You could be forgiven for wondering whether there's anything actually legitimate about cryptocurrencies.
If 2017 was the year that Bitcoin, and other cryptocurrencies such as "Ether," broke big as mainstream phenomena, 2018 was the year crypto's risks became commonplace.
As ZDNet's Charlie Osborne has related, crackers last year increasingly broke into "wallets," the software programs that store Bitcoin and other currencies, absconding with funds, and compromised exchanges, where traders of currency meet to place buy and sell orders.
In a sign of the spread of confusion and chaos, one cryptocurrency software startup, Taylor, which has been trying to create improved programs for trading currencies, was entirely cleaned out of its investment backing, all held in virtual currency, by a cracking attack. The craze for "initial coin offerings," or ICOs -- the issuance of novel currencies -- ran into serious trouble in 2018 as some efforts collapsed amidst accusations of fraud on the part of the offering parties.
The chaos caused the price of Bitcoin, which soared at the end of 2017, to plunge in 2018, dropping from a high price for each Bitcoin equivalent to over $19,000 to a low of under $4,000. Bitcoin is the coin of the realm, as they say, and represents over half of all trades by value, so it sets the standard. Other currencies followed the decline. The COVID-19 pandemic really pumped up Bitcoin, whose spot price has rebounded strongly: as of December, 2020, it currently trades for just under $23,000. Nvidia, a computer chip maker, and competitor Advanced Micro Devices, both of whose graphics processing units are the basis of crunching the codes for crypto, saw their publicly-traded stocks buffeted in the past year by the volatility in the crypto market.
In spite of that chaos and in spite of what seems outright fraud, a lot of activity still happens with cryptocurrencies, billions of it on a daily basis, in fact. There is an estimated $643 billion worth of all cryptocurrencies in circulation, and over $184 billion worth of the things changing hands around the world every day. Crypto potentially has tons of benefits for business: the ability to create trading technologies for conducting transactions unique to a given industry, without the need for a central authority, is one of the biggest promises.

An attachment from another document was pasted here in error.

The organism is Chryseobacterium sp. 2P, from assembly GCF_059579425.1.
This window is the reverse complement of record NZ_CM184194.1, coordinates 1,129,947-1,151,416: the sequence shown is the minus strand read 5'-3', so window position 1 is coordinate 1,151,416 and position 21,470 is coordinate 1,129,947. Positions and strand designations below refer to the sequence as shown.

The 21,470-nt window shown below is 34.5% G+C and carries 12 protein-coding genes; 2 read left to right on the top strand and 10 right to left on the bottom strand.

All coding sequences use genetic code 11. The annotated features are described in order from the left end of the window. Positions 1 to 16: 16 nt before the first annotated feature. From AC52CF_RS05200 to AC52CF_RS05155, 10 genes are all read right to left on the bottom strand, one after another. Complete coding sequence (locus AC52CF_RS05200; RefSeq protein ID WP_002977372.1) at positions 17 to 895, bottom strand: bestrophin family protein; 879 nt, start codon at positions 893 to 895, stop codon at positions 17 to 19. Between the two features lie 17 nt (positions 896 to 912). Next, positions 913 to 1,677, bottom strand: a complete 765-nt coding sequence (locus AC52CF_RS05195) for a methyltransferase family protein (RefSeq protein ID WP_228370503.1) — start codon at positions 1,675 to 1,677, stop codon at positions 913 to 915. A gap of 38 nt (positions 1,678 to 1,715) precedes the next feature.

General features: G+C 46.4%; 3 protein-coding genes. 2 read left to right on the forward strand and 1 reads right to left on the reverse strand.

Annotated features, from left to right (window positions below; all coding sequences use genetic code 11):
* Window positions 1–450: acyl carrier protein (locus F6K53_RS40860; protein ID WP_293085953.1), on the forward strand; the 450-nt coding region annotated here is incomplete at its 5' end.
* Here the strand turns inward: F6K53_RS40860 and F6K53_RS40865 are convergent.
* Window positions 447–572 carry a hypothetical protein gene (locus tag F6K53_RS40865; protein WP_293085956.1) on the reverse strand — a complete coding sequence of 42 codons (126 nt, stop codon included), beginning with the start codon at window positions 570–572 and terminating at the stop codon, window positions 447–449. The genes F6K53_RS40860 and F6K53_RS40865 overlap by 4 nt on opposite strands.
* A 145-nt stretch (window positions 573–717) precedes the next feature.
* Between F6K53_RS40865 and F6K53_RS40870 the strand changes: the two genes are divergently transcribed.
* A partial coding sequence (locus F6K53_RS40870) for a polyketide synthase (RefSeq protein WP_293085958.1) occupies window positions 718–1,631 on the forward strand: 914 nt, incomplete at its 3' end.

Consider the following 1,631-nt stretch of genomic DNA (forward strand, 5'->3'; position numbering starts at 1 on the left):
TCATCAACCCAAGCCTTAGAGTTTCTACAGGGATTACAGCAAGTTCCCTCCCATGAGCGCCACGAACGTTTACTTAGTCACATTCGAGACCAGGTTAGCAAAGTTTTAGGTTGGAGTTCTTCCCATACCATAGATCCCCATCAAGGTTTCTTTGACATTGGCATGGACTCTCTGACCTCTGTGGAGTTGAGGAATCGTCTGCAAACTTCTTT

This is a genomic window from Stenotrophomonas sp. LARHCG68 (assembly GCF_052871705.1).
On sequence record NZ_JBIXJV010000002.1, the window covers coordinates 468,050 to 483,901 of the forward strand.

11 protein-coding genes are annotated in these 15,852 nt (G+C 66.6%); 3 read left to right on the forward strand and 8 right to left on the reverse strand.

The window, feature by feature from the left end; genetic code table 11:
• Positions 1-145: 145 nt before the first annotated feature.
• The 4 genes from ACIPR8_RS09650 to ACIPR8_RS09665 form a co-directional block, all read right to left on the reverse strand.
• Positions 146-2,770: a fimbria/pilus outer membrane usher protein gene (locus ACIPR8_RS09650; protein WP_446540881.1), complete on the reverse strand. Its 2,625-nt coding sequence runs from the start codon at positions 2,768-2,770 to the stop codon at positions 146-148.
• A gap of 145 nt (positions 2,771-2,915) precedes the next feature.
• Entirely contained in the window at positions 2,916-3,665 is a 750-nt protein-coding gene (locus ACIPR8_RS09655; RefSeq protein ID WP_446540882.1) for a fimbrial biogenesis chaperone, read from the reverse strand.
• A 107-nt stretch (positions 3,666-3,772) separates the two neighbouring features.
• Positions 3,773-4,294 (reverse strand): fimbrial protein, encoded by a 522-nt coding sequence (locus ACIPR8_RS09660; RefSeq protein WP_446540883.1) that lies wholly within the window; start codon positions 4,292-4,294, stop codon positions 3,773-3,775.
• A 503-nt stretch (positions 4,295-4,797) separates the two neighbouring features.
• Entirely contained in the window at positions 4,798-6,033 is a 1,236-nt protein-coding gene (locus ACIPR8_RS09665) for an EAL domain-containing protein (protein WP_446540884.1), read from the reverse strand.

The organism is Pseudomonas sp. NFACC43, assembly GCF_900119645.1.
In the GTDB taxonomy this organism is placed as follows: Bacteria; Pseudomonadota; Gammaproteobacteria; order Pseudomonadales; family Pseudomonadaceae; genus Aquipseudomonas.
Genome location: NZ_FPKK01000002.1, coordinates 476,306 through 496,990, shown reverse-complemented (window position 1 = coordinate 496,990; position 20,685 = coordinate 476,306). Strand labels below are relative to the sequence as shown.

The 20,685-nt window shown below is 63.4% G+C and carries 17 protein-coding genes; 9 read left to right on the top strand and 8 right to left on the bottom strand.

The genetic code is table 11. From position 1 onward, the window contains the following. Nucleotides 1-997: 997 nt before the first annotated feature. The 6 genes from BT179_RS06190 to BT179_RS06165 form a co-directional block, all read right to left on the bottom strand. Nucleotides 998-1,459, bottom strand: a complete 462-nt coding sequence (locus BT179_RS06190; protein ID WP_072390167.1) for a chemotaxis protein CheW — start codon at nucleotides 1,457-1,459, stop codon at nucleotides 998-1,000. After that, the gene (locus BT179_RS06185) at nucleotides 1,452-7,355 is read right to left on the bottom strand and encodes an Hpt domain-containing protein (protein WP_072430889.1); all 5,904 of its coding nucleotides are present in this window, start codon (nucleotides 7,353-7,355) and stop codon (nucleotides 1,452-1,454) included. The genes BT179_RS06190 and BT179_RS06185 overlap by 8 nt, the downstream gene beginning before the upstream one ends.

It makes sense to keep an eye on the action, as the sheer volume of activity means that crypto will find some role in business and society for years to come. The announcement by Facebook that it will introduce its own cryptocurrency, the "Libra," some time next year, cements the significance of the field.
What follows is a review of the basics and the leading edge of crypto that you need to know.
The best way to think about Bitcoin, and Ether, and other currencies, is as a contract between buyer and seller. They represent tacit agreements to conduct an exchange between counterparties, just as the U.S. dollar and other fiat currencies have always been representations of the implicit promise of governments to uphold transactions.
The big appeal is that crypto money doesn't need to be issued by banks, and exchange rates don't need to be controlled by a central bank. A company can create its own contracts, just like creating a new programming language. As long as counterparties will agree to uphold the contract, a whole system of transactions can be set in motion without having to be ruled by the processes of normal monetary and banking authorities.